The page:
Best Practices in HSI - Manpower and Personnel

Manpower analysts are engaged early in the acquisition process to determine the appropriate number and skill level of personnel necessary to safely and effectively perform the missions of the newly acquired asset. Manpower analysis can be a major determinant of program cost and affordability and the successful completion of the intended missions. The following are examples of issues that may arise if manpower analysis is not performed.

There may not be enough people to execute the mission.

A shortfall in the number of personnel available to perform the mission may lead to a variety of problems, including the inability to (a) perform the desired mission, (b) operate the equipment or gear, and (c) ensure safe working conditions.

The available manpower may not be correctly utilized.
Lack of clearly defined roles and effective team communication, coordination, and cooperation can result in an inefficient workflow where the available manpower is not optimally utilized.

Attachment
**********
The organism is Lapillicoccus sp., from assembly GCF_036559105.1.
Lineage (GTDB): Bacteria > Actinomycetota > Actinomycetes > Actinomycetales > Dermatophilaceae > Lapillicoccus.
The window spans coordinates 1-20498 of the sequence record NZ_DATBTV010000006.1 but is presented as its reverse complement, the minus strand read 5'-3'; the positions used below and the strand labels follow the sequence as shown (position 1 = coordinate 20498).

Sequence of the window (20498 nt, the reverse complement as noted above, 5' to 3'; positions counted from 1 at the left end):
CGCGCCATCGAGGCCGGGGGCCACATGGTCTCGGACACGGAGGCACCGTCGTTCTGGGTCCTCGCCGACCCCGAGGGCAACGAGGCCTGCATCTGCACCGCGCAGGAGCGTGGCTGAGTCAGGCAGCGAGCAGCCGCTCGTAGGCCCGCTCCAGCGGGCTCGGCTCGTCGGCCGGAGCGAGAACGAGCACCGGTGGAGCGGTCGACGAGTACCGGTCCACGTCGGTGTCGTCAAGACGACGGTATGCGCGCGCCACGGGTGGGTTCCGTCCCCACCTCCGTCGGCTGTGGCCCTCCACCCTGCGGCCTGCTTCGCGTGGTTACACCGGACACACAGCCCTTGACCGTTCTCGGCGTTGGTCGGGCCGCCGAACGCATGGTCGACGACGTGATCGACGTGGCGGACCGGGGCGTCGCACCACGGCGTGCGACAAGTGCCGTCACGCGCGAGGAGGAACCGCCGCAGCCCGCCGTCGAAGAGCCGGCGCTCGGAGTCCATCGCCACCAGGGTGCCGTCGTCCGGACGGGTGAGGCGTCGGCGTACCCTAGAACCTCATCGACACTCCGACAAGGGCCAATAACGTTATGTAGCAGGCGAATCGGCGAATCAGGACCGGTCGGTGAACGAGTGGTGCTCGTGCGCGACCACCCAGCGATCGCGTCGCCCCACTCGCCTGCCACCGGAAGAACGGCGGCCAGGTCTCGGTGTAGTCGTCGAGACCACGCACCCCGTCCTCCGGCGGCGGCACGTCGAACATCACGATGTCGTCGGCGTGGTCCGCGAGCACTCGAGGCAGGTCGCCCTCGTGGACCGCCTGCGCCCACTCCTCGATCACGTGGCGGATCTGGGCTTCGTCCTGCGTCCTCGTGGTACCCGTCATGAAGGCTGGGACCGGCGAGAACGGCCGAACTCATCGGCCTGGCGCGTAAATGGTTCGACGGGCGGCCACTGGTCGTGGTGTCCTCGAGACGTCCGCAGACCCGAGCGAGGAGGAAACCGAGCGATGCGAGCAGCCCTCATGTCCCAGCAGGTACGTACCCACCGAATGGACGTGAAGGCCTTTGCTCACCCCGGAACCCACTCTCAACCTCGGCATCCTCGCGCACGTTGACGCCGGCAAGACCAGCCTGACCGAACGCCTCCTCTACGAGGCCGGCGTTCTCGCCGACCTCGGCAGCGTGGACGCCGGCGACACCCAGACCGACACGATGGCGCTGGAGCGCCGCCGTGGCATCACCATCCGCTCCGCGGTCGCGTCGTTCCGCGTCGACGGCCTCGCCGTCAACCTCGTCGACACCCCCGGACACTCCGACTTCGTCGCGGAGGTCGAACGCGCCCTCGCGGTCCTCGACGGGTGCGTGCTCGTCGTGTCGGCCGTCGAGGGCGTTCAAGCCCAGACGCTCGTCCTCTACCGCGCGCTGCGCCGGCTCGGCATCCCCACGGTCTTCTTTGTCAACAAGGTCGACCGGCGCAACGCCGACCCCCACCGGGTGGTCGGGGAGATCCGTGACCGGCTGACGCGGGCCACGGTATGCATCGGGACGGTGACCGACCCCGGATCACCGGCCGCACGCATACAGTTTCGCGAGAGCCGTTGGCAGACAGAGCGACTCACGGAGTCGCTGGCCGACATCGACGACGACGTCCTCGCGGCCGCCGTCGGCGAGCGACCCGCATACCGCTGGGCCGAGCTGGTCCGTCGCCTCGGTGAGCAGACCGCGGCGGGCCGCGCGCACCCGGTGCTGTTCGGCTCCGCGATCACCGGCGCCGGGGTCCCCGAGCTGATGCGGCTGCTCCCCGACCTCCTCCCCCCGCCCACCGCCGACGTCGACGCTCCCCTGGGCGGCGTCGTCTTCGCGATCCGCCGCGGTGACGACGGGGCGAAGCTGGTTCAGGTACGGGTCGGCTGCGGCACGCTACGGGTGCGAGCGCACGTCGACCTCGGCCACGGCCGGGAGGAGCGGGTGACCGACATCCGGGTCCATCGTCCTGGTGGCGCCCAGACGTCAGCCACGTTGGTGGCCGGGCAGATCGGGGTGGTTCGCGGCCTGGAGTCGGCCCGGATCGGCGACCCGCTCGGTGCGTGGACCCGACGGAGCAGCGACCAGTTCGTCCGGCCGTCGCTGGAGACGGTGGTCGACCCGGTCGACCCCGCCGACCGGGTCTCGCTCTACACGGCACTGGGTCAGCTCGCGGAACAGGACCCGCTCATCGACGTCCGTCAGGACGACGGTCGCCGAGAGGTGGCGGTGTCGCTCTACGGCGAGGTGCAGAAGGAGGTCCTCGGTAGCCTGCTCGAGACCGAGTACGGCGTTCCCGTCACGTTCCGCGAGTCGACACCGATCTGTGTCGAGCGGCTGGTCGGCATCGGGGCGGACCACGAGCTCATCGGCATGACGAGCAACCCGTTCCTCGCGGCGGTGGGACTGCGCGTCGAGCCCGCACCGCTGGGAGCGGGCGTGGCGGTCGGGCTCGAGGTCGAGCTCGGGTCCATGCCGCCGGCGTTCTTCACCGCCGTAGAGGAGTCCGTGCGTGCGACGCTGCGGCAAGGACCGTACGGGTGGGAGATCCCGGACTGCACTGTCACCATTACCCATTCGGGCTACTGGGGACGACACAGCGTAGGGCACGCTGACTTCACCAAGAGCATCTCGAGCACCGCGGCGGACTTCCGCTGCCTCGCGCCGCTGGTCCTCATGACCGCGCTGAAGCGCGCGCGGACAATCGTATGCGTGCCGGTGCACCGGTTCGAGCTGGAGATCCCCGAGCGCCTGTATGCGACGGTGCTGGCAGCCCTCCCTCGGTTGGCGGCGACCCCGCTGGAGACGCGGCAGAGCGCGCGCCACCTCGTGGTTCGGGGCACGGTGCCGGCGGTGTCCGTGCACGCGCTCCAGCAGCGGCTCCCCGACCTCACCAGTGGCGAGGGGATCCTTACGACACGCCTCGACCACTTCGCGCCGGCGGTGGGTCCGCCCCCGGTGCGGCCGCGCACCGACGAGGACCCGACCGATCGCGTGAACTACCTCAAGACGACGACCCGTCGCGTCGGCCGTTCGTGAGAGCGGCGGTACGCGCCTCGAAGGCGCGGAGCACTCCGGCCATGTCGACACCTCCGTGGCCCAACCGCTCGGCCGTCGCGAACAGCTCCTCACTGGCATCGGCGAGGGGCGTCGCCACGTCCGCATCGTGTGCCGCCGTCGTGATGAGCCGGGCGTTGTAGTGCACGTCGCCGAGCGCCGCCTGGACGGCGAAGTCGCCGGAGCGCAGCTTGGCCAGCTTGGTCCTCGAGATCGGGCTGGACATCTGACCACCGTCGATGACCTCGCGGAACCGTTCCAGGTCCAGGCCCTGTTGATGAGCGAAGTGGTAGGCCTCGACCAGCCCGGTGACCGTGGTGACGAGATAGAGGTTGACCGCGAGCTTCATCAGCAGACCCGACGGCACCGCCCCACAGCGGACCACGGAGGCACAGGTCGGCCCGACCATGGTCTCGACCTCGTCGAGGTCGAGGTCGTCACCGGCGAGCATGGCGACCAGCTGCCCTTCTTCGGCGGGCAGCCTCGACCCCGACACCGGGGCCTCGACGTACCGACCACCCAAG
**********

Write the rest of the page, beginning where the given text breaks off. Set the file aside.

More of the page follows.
There may be too many people required for simple tasks.
Reducing manpower requirements is a major goal in today's military operations. This reduction can provide significant cost savings over the life of a system. Reducing the number of personnel necessary to complete certain tasks may reduce the overall manpower numbers at a given location or given designator, which then could reduce strain on manpower allocations as well as training resources.

A sufficient number of people with the required skills may not be available.
Manpower shortages can often lead to commanders facing the issue of being forced to "use what they have," even when the personnel do not possess the required skill-sets.

There may be a need for people to perform multiple roles, due to a limited number of staff.
When manpower numbers fall short of what is optimal for staffing, those personnel who remain will often be compelled to perform multiple roles.

The training pace may not be able to keep up with manpower demands.
Training personnel for new assignments has the effect of taking them away from their current duties, thus possibly creating a manpower shortage.

High turnover may reduce the effectiveness of team training.
High personnel turnover can disrupt efficient communication and coordination of team activities.

Shifts may be too long because sufficient staff is not available.
Inadequate numbers of personnel (i.e., manpower shortages) can lead to longer shift lengths and not enough time off.